When a producer operator template reference does not include a schema specification, that is, when it does not include either a schema name or a Teradata Database table name, Teradata PT may be able to infer the appropriate schema and, if not a script-defined schema, generate a DEFINE SCHEMA statement for it.
Teradata PT analyzes all operator usage in the job step containing the template reference and attempts to determine what the schema of the template should be in order for the APPLY statement of the job set to make sense.
Consider this example.
STEP LOAD_2 ( APPLY <DML statement(s)> TO OPERATOR( $INSERTER() ) SELECT * FROM OPERATOR( $EXPORT() ) UNION ALL SELECT * FROM OPERATOR( EXPORT_OPER2() ); );
The script-defined producer operator EXPORT_OPER_2 must have been defined previously in the job script, with a schema specification of the name of a script-defined schema. Since the source data extracted by EXPORT_OPER_2 is merged into a single input data stream with the source data extracted by producer template operator $EXPORT, Teradata PT can infer that the schema for both producer operators must be the same and can then use the name of the schema for EXPORT_OPER_2 in the copy of the $EXPORT template that it imports into the job script.
In this example, an SQL SELECT statement is inferred as the basis for generating the schema for the $EXPORT producer template:
STEP INSERT_DAILY_TRANS ( APPLY <DML statement(s)> TO OPERATOR( $INSERTER() ) SELECT * FROM OPERATOR ( $EXPORT() ATTR ( PrivateLogName = 'daily_trans.log', SelectStmt = 'Select * from Daily_Trans;' ) ); );
In the above job step, the SelectStmt attribute of the $EXPORT template has been assigned the value Select * from Daily_Trans that, according to the definition of this attribute, must be an SQL SELECT statement. By querying the Teradata Database, Teradata PT can generate a schema based on the columns of the result table of the SELECT statement since that will accurately describe the source data produced by the Export operator invoked via template $EXPORT.
Basing the generated schema on the value of the SelectStmt attribute works for producer templates $EXPORT and $SELECTOR, since both of their underlying operators require this attribute.
In this example, Teradata PT determines the identity of the target table of a consumer operator in the job step and infers that a schema based on this table will be the basis for generating a schema for the producer template(s) in the job step:
STEP INSERT_MONTHLY_SHIPMENTS ( APPLY <DML statement(s)> TO OPERATOR ( $LOAD() ATTRIBUTES ( PrivateLogName = 'monthly_ship.log', TargetTable = 'Monthly_Shipments' ) ) SELECT * FROM OPERATOR( $FILE_READER() ); );
In the above example, Teradata PT can determine, from the TargetTable attribute of the $LOAD operator template, that the target for data to be loaded in this job step is Teradata Database table Monthly_Shipments.
In the absence of any script specification of the schema from the producer template, and the absence of any script indicators of a possible basis for generating this source schema, Teradata PT makes the assumption that source data will be loaded unchanged into the target table and thus that the target Teradata Database table can be inferred to be the basis for generating the source schema for the producer template, $FILE_READER.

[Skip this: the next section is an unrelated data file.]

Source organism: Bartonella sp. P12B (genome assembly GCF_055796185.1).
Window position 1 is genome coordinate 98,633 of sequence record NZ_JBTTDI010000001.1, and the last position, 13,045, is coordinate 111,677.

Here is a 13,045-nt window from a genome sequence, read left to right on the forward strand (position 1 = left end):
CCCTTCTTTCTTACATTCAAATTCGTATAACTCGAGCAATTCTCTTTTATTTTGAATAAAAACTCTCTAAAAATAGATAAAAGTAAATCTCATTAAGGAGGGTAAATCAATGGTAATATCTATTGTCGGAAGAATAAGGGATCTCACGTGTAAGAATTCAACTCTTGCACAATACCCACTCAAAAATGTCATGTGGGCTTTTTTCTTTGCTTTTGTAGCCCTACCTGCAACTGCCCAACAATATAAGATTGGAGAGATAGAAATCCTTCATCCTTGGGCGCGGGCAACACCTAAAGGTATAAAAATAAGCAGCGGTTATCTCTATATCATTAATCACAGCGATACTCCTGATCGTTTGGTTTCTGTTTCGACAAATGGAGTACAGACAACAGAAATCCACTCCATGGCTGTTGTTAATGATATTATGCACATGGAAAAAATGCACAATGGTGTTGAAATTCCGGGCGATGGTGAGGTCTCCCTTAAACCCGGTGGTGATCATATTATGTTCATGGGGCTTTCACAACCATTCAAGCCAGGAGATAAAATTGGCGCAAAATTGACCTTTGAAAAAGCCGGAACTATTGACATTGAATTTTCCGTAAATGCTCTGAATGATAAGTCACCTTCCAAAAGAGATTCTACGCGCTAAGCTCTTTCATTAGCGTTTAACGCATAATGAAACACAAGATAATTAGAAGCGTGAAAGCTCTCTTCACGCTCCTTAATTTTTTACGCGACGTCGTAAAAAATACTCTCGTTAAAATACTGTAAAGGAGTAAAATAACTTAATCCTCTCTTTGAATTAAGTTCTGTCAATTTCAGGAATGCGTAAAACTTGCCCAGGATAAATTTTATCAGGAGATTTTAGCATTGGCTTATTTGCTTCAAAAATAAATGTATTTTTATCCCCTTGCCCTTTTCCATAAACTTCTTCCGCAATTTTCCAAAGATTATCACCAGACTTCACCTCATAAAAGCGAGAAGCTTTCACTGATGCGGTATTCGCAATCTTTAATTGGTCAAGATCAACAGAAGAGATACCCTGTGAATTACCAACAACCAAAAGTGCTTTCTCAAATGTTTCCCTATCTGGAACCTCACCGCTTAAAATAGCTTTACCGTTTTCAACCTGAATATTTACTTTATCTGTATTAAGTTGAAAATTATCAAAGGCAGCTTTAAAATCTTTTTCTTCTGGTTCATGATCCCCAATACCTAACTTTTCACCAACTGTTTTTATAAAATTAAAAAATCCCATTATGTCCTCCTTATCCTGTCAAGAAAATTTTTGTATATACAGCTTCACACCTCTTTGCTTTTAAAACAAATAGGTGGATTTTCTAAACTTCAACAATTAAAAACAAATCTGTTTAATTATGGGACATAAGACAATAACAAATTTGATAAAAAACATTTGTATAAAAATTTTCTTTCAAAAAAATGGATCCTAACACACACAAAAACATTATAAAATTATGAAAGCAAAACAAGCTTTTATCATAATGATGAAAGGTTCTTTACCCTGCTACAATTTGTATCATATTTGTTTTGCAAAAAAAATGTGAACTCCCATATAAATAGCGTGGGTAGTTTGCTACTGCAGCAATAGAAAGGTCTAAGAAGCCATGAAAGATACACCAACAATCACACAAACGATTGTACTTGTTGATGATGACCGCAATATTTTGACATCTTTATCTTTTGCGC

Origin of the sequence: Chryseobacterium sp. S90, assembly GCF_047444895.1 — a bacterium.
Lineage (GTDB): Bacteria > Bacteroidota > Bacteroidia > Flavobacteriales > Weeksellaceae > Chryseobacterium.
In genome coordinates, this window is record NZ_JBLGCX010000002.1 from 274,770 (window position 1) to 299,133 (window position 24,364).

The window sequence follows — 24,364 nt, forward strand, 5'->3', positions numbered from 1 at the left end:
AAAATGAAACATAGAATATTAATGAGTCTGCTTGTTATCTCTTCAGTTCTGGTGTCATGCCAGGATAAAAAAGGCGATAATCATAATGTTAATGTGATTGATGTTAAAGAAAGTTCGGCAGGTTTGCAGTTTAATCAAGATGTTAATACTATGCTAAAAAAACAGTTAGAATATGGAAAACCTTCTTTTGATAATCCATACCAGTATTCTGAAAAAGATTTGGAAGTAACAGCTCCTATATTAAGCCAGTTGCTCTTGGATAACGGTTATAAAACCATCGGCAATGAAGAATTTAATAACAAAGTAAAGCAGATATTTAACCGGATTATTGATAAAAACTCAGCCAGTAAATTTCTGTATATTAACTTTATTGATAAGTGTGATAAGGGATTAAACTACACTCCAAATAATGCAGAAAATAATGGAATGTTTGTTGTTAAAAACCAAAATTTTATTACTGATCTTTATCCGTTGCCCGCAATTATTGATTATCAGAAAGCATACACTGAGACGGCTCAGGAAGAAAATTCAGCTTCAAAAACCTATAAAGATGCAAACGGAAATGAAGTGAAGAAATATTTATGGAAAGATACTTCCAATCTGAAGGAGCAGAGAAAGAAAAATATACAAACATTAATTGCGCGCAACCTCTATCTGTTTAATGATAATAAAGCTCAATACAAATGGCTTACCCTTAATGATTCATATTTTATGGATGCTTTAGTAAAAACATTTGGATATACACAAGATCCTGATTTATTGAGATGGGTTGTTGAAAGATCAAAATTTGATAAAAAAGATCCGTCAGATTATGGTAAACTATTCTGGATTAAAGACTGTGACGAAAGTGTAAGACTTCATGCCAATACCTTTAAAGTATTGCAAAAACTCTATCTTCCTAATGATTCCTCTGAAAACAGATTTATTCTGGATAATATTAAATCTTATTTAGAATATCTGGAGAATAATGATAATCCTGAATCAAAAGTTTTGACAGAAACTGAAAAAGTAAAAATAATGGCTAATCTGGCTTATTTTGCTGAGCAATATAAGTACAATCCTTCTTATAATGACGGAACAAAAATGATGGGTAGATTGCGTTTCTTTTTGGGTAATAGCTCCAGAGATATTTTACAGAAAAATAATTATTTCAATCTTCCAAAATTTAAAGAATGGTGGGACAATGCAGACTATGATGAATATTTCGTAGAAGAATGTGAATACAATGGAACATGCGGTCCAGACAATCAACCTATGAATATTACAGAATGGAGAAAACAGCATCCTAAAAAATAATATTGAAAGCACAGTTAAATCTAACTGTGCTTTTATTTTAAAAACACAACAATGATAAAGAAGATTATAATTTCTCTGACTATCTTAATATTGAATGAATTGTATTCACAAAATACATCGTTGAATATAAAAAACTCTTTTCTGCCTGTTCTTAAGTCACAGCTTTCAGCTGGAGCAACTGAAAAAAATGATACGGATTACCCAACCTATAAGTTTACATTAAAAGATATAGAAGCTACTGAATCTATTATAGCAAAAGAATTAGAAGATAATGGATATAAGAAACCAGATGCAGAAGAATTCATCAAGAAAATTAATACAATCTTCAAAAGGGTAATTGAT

Since this assumption may not be correct in all cases in which only the target table is known to Teradata PT, some inferred schemas may not accurately describe the source data from a producer template and the resulting schema mismatch will be detected by the Teradata PT and cause the job to fail. This is a limitation to the inferred schema feature: for the schema for the producer template to be correctly inferred from a Teradata Database target table, the source data must move unchanged through Teradata PT to the target. To be more specific: target columns may not be a projection of source columns nor include any derived columns. Only SELECT * can describe the rows from the producer template operator in order for Teradata PT to be able to infer the correct schema for that producer template. Also, the number of columns in the source and target tables must be equal. If the number of columns in the source and target tables are not equal, the job will fail with an error.
Teradata PT will not attempt to infer a schema for a producer template from a target table when the job step contains multiple target tables, such as syntax that employs the multiple APPLY feature, or when the step consumer operator is the Update operator (or $UPDATE template) and it is going to update more than one target table.
Job steps with no basis for Teradata PT to infer a schema for a producer template, as well as job steps that result in schema mismatch errors when Teradata PT infers an incorrect schema for a template can always be remedied through the use of a set of special job variables, as described in the next section.